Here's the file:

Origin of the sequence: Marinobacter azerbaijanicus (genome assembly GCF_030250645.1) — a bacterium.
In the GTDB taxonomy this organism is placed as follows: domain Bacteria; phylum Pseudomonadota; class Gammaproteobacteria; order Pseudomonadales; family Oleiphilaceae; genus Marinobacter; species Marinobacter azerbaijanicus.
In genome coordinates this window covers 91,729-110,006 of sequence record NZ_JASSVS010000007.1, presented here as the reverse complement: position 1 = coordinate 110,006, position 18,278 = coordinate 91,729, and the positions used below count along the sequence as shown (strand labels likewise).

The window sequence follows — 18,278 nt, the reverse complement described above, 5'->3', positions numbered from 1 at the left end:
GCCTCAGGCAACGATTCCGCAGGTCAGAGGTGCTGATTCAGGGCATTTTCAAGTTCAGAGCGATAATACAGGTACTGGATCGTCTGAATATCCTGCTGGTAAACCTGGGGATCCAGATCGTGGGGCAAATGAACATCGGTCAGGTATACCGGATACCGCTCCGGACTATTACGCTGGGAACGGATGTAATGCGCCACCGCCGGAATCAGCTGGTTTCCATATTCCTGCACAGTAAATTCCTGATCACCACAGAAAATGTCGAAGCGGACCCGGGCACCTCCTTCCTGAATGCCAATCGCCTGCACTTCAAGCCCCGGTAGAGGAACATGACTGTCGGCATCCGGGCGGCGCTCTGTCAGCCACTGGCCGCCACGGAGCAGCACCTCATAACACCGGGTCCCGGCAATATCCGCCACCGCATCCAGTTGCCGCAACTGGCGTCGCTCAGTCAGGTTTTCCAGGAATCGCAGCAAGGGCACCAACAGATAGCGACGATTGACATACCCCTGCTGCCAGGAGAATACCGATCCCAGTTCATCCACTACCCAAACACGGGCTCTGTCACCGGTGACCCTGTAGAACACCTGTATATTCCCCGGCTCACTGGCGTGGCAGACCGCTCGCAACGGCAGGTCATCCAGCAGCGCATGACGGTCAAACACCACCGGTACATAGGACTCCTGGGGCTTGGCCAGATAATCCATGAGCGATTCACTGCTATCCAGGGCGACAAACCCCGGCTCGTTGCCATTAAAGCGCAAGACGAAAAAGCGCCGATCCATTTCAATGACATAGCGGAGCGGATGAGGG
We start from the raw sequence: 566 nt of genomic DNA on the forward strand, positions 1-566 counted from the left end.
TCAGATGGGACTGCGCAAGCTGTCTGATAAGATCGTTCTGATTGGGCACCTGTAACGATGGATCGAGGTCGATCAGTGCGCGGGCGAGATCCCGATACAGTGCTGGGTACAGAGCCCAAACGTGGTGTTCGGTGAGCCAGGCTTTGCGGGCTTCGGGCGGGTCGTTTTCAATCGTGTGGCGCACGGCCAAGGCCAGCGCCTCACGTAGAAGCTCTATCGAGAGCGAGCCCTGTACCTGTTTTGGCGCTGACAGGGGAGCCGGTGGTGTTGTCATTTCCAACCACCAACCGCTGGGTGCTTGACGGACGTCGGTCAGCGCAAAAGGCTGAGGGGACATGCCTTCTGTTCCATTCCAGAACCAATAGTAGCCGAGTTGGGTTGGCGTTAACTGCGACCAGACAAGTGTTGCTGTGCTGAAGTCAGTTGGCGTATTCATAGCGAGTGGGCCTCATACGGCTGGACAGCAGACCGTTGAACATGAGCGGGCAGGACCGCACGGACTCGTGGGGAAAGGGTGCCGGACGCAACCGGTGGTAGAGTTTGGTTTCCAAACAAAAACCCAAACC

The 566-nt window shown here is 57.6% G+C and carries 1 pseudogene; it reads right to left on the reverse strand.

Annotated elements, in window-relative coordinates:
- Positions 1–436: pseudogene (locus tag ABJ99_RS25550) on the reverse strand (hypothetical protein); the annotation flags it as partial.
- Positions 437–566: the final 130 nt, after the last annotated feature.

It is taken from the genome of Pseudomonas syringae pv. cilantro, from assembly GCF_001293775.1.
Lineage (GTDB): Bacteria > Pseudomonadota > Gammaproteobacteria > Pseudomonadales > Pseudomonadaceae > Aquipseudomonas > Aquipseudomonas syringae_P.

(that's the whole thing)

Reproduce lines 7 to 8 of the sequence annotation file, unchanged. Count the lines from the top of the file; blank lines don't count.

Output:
TCAGATGGGACTGCGCAAGCTGTCTGATAAGATCGTTCTGATTGGGCACCTGTAACGATGGATCGAGGTCGATCAGTGCGCGGGCGAGATCCCGATACAGTGCTGGGTACAGAGCCCAAACGTGGTGTTCGGTGAGCCAGGCTTTGCGGGCTTCGGGCGGGTCGTTTTCAATCGTGTGGCGCACGGCCAAGGCCAGCGCCTCACGTAGAAGCTCTATCGAGAGCGAGCCCTGTACCTGTTTTGGCGCTGACAGGGGAGCCGGTGGTGTTGTCATTTCCAACCACCAACCGCTGGGTGCTTGACGGACGTCGGTCAGCGCAAAAGGCTGAGGGGACATGCCTTCTGTTCCATTCCAGAACCAATAGTAGCCGAGTTGGGTTGGCGTTAACTGCGACCAGACAAGTGTTGCTGTGCTGAAGTCAGTTGGCGTATTCATAGCGAGTGGGCCTCATACGGCTGGACAGCAGACCGTTGAACATGAGCGGGCAGGACCGCACGGACTCGTGGGGAAAGGGTGCCGGACGCAACCGGTGGTAGAGTTTGGTTTCCAAACAAAAACCCAAACC

The 566-nt window shown here is 57.6% G+C and carries 1 pseudogene; it reads right to left on the reverse strand.